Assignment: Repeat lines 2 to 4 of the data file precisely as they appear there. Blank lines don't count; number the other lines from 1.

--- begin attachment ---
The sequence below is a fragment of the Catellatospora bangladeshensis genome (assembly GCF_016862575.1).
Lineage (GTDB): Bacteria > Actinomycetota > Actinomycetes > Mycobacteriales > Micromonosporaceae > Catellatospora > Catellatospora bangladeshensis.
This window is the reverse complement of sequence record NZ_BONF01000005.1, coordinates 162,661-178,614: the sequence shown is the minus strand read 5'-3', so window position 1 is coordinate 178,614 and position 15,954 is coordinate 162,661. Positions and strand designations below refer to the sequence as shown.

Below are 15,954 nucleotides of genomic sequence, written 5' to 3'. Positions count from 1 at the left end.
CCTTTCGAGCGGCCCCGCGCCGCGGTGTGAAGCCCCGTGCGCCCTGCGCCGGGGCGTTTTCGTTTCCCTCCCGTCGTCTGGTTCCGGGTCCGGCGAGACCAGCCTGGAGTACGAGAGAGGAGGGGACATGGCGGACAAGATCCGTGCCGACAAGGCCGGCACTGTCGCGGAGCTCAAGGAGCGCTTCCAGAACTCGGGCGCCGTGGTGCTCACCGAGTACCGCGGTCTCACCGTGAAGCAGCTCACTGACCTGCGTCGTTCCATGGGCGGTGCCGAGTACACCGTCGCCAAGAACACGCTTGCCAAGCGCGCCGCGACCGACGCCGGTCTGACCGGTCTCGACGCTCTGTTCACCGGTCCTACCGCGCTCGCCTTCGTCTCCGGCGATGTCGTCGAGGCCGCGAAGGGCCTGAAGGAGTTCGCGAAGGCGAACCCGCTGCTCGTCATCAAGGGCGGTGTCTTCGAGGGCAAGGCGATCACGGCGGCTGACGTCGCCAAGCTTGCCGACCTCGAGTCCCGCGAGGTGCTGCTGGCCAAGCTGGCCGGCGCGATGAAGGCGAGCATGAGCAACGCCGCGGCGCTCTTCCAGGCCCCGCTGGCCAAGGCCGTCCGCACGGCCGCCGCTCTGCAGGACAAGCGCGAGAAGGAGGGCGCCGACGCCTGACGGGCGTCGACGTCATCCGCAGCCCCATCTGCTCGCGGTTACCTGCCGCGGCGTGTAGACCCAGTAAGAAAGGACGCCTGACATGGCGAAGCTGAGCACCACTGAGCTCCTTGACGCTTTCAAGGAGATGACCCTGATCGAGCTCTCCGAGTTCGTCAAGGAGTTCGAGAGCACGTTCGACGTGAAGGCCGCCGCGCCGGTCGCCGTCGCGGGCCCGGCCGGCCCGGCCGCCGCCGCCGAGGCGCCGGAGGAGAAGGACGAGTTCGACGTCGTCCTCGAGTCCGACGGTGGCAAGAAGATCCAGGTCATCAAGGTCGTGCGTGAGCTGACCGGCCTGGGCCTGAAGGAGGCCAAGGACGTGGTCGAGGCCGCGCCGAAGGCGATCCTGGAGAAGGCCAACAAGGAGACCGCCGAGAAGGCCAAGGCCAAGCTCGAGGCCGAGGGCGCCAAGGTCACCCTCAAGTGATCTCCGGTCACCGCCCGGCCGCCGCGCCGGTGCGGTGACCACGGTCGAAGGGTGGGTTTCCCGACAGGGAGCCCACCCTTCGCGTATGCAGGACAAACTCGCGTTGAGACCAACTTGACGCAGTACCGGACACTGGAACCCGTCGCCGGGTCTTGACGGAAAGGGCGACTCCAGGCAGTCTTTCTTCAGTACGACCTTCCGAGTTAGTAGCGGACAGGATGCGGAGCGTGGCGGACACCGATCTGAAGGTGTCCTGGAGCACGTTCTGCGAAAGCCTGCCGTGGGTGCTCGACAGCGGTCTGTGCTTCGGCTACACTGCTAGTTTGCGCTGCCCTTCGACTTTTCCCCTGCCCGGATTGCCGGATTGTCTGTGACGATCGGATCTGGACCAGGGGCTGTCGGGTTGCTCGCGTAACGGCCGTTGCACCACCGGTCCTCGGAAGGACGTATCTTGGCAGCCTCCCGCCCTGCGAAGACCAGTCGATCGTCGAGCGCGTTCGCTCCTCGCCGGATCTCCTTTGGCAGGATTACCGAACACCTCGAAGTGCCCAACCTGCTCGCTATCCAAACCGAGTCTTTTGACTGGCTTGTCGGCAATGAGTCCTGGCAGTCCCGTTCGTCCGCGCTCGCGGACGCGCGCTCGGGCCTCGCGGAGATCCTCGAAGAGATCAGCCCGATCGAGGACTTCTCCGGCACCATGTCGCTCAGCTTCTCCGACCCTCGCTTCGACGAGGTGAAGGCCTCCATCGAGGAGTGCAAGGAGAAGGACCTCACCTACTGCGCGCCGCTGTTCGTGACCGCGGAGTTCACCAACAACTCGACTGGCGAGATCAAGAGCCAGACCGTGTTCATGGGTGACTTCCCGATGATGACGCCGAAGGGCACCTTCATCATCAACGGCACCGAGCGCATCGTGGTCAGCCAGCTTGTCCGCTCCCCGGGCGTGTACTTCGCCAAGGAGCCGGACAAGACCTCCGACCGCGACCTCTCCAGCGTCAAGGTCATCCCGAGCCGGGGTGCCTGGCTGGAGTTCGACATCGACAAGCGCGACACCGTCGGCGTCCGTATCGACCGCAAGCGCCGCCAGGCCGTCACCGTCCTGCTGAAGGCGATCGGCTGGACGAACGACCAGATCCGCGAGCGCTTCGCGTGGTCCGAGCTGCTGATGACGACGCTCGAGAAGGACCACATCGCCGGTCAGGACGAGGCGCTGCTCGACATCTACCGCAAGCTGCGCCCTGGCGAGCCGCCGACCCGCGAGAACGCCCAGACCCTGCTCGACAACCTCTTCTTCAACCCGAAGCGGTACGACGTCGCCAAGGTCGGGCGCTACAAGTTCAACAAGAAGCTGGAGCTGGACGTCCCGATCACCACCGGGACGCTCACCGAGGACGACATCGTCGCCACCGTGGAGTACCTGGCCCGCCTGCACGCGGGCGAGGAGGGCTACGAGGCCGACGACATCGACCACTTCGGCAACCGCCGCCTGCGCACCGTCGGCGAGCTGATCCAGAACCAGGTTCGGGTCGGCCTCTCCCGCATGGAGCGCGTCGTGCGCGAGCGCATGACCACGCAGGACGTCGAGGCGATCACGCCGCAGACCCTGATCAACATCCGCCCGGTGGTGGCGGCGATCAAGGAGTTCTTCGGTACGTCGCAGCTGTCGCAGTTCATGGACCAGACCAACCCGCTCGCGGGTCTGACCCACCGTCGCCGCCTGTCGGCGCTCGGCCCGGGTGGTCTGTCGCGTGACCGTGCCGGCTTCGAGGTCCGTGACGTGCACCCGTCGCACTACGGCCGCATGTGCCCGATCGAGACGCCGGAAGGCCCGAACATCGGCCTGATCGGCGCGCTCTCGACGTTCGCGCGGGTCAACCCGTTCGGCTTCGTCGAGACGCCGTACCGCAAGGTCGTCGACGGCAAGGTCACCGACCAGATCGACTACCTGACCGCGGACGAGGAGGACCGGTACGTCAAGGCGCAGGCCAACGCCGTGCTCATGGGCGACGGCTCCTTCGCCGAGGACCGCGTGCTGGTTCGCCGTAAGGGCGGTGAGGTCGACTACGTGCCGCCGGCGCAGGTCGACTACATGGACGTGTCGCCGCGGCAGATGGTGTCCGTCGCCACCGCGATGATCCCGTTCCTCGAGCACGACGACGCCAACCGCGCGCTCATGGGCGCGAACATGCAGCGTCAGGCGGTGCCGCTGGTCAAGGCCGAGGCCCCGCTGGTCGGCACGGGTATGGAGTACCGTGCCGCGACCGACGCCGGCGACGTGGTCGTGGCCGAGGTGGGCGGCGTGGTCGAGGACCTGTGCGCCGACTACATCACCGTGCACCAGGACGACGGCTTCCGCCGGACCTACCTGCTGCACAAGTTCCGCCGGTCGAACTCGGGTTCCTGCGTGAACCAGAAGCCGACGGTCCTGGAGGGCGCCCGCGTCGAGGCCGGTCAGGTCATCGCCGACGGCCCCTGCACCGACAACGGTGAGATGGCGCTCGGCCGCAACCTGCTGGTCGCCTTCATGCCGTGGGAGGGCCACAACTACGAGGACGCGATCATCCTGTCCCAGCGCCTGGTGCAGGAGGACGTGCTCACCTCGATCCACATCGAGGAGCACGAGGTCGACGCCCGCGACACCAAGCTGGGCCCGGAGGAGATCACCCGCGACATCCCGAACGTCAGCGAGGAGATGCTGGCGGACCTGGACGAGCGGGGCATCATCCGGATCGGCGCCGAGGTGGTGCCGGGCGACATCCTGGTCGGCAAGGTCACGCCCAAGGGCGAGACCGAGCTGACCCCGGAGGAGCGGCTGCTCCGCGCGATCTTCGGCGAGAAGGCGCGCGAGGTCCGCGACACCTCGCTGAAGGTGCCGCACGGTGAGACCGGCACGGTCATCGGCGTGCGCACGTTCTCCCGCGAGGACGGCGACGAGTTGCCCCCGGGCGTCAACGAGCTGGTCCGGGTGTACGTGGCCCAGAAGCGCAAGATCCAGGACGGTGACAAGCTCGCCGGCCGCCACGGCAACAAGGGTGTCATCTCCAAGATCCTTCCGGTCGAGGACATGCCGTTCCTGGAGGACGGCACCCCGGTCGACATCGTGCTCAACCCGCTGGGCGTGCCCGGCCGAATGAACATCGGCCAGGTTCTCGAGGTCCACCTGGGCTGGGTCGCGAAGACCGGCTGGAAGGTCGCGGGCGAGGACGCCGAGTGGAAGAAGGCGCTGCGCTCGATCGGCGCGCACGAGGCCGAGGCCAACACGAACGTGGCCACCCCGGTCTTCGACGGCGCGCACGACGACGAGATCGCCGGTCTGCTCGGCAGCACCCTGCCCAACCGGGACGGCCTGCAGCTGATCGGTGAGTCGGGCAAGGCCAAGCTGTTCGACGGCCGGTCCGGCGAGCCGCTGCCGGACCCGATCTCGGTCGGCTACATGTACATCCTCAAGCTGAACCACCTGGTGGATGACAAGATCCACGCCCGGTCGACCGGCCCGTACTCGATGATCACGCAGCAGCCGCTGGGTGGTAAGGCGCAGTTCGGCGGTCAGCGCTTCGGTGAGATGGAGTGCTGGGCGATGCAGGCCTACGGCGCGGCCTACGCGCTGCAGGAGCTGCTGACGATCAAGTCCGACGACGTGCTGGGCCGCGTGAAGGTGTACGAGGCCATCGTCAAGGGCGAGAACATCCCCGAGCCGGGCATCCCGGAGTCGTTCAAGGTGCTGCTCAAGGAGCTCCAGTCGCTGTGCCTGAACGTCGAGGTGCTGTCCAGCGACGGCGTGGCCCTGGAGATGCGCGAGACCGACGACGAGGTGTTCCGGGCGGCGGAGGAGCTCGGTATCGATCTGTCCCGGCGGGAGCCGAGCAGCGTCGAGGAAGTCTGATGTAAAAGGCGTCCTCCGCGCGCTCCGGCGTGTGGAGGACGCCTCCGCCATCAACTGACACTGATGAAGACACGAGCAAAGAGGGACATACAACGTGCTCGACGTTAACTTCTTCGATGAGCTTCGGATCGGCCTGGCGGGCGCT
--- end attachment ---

Lineage (GTDB): Bacteria > Actinomycetota > Actinomycetes > Mycobacteriales > Micromonosporaceae > Catellatospora > Catellatospora bangladeshensis.
This window is the reverse complement of sequence record NZ_BONF01000005.1, coordinates 162,661-178,614: the sequence shown is the minus strand read 5'-3', so window position 1 is coordinate 178,614 and position 15,954 is coordinate 162,661. Positions and strand designations below refer to the sequence as shown.

Below are 15,954 nucleotides of genomic sequence, written 5' to 3'. Positions count from 1 at the left end.